Apr 1, 2024 - History

Old News: The mythical hole in the Great Salt Lake

A newspaper headline reads: "FOUND AT LAST! A Subterranean Outlet to Great Salt Lake. A Horse and Its Rider Swallowed Up By the Earth.

A phony headline in The Salt Lake Democrat, April 1, 1885. Image via Utah Digital Newspapers, University of Utah

It's April Fool's Day, so let's revisit when a Salt Lake newspaper convinced the world that an underground river flowed from the Great Salt Lake, swallowing man and horse alike.

This is Old News, our weekly voyage down the currents of Utah history.

Catch up quick: There have been legends of a "subterranean outlet" flowing from the lake to the Pacific Ocean since the 1800s. How else could lake levels remain stable while being filled with river water?

Reality check: The lake is salty precisely because it's terminal, the Utah Geological Survey explains.

  • Rivers deposit salt and other minerals into the lake, and they can't escape as the water evaporates.

Context: Although Fremont gave up on the mythical outlet when he reached the Sierra Nevada, the legend lived on for decades.

Flashback: In 1870, some boatmen from Corinne, in Box Elder County, claimed their ship was almost sucked into an "immense maelstrom" in a report the Deseret Evening News wisely headlined: "IS IT A CANARD?"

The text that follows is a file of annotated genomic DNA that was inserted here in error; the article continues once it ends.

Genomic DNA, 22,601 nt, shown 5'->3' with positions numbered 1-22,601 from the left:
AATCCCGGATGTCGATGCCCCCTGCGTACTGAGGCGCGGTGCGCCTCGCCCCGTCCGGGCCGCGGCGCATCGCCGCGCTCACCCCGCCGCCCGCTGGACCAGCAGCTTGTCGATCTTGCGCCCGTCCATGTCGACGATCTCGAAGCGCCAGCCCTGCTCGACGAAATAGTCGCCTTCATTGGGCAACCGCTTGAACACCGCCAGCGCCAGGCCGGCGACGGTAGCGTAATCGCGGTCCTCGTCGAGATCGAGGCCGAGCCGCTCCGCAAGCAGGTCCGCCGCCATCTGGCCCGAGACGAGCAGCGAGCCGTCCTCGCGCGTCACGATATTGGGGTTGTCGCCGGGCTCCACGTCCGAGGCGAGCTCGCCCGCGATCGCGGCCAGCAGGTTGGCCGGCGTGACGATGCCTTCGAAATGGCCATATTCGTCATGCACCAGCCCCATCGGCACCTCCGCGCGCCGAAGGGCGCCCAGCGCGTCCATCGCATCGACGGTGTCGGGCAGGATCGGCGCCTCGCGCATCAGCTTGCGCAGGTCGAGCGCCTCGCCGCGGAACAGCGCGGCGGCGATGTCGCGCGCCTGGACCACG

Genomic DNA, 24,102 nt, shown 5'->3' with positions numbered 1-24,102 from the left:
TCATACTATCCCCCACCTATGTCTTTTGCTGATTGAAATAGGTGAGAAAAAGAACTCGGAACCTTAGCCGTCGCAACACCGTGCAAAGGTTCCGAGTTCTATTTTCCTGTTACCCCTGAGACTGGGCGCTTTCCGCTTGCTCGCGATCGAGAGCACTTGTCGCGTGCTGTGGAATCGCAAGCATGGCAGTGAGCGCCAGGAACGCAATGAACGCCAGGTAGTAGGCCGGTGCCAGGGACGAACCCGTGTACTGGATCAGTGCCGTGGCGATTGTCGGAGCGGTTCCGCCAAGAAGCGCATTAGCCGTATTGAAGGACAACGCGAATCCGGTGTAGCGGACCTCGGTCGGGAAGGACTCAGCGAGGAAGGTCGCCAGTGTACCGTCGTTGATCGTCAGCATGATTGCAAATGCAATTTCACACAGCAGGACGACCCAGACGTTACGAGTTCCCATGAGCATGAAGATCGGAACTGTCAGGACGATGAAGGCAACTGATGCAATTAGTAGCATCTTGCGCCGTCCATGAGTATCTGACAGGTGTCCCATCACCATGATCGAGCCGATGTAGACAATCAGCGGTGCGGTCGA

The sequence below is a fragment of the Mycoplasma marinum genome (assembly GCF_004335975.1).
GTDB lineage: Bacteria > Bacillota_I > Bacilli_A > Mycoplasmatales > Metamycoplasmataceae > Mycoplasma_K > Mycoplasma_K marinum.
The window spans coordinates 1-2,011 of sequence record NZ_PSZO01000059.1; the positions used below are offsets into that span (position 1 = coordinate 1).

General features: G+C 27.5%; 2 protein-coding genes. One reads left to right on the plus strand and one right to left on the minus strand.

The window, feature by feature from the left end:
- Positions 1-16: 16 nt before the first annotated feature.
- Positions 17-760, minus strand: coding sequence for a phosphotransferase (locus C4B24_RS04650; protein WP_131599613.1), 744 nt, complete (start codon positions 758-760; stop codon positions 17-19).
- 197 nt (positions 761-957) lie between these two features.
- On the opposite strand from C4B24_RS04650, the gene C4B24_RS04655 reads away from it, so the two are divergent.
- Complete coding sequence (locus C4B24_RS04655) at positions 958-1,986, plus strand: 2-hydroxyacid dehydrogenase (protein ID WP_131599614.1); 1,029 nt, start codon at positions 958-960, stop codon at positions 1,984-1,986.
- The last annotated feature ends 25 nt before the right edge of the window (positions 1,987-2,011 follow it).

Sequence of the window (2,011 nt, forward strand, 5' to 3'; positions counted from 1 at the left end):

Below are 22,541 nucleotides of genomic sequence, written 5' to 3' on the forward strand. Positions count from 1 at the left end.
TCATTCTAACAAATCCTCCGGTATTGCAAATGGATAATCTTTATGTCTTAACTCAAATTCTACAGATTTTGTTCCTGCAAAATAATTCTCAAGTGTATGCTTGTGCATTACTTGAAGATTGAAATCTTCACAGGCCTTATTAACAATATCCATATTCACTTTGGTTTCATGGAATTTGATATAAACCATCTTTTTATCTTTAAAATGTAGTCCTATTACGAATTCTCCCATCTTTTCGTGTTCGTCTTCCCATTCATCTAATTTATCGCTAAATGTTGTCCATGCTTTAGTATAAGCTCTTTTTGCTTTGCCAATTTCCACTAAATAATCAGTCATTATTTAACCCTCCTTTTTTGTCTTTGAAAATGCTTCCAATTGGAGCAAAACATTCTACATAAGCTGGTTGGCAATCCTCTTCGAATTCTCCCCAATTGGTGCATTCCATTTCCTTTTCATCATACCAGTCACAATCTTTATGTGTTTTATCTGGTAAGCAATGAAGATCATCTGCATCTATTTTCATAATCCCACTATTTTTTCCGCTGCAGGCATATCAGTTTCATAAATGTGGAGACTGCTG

• The New York Times showed no such caution, reprinting a Utah Reporter story that described a Charybdian scene of "surging frothy foam … like the boiling of a mammoth cauldron."

Driving the news: The staff of the Salt Lake Democrat hoped to rekindle the fever dream on April Fool's Day 1885, when they printed a hoax story claiming that the earth suddenly gave way under a farmer's son and his horse as they herded cattle.

  • "A yawning chasm appeared" before the farmer's eyes, the story read, and "the last piercing shriek of his son was still ringing in his ears."
  • The farmer purportedly fished his son out of a 50-foot-deep cavern where salty water flowed southwest into the darkness. "If it is not an outlet, what is it?"

Winners & losers: In the following days, other Utah newspapers picked up the hoax story — and the Democrat proudly cited each one as a dupe in its April Fool's prank.

Zoom out: The Chicago Tribune appeared to be the Democrat's major coup, the vaunted newspaper having reprinted the entire phony article.

The bottom line: As Jonathan Swift said, "Falsehood flies, and the truth comes limping after it" — so we're keeping our content above board today, as always.

Previously in Old News:


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